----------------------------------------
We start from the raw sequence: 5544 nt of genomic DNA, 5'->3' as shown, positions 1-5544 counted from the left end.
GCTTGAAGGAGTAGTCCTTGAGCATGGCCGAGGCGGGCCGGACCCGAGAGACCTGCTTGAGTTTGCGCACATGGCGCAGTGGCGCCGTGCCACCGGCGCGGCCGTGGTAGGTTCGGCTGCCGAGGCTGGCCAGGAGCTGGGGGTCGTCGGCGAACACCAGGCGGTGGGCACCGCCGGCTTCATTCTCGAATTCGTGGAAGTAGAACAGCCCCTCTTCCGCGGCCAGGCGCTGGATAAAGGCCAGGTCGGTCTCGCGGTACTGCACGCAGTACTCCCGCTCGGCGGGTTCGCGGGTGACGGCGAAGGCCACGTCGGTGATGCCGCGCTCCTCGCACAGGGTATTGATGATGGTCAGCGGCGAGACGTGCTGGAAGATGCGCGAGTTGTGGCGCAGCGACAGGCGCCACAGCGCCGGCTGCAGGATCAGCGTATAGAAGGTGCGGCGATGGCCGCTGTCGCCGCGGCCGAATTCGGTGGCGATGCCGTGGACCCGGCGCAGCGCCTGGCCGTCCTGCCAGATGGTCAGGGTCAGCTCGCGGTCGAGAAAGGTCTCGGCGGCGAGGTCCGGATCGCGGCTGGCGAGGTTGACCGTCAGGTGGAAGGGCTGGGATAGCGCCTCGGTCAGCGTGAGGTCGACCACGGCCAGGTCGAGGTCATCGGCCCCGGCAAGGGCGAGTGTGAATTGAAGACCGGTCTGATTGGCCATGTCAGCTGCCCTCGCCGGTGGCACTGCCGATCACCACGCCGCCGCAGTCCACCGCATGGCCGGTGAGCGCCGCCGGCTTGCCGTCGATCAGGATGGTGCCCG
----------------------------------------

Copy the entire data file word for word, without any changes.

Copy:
We start from the raw sequence: 5544 nt of genomic DNA, 5'->3' as shown, positions 1-5544 counted from the left end.
GCTTGAAGGAGTAGTCCTTGAGCATGGCCGAGGCGGGCCGGACCCGAGAGACCTGCTTGAGTTTGCGCACATGGCGCAGTGGCGCCGTGCCACCGGCGCGGCCGTGGTAGGTTCGGCTGCCGAGGCTGGCCAGGAGCTGGGGGTCGTCGGCGAACACCAGGCGGTGGGCACCGCCGGCTTCATTCTCGAATTCGTGGAAGTAGAACAGCCCCTCTTCCGCGGCCAGGCGCTGGATAAAGGCCAGGTCGGTCTCGCGGTACTGCACGCAGTACTCCCGCTCGGCGGGTTCGCGGGTGACGGCGAAGGCCACGTCGGTGATGCCGCGCTCCTCGCACAGGGTATTGATGATGGTCAGCGGCGAGACGTGCTGGAAGATGCGCGAGTTGTGGCGCAGCGACAGGCGCCACAGCGCCGGCTGCAGGATCAGCGTATAGAAGGTGCGGCGATGGCCGCTGTCGCCGCGGCCGAATTCGGTGGCGATGCCGTGGACCCGGCGCAGCGCCTGGCCGTCCTGCCAGATGGTCAGGGTCAGCTCGCGGTCGAGAAAGGTCTCGGCGGCGAGGTCCGGATCGCGGCTGGCGAGGTTGACCGTCAGGTGGAAGGGCTGGGATAGCGCCTCGGTCAGCGTGAGGTCGACCACGGCCAGGTCGAGGTCATCGGCCCCGGCAAGGGCGAGTGTGAATTGAAGACCGGTCTGATTGGCCATGTCAGCTGCCCTCGCCGGTGGCACTGCCGATCACCACGCCGCCGCAGTCCACCGCATGGCCGGTGAGCGCCGCCGGCTTGCCGTCGATCAGGATGGTGCCCG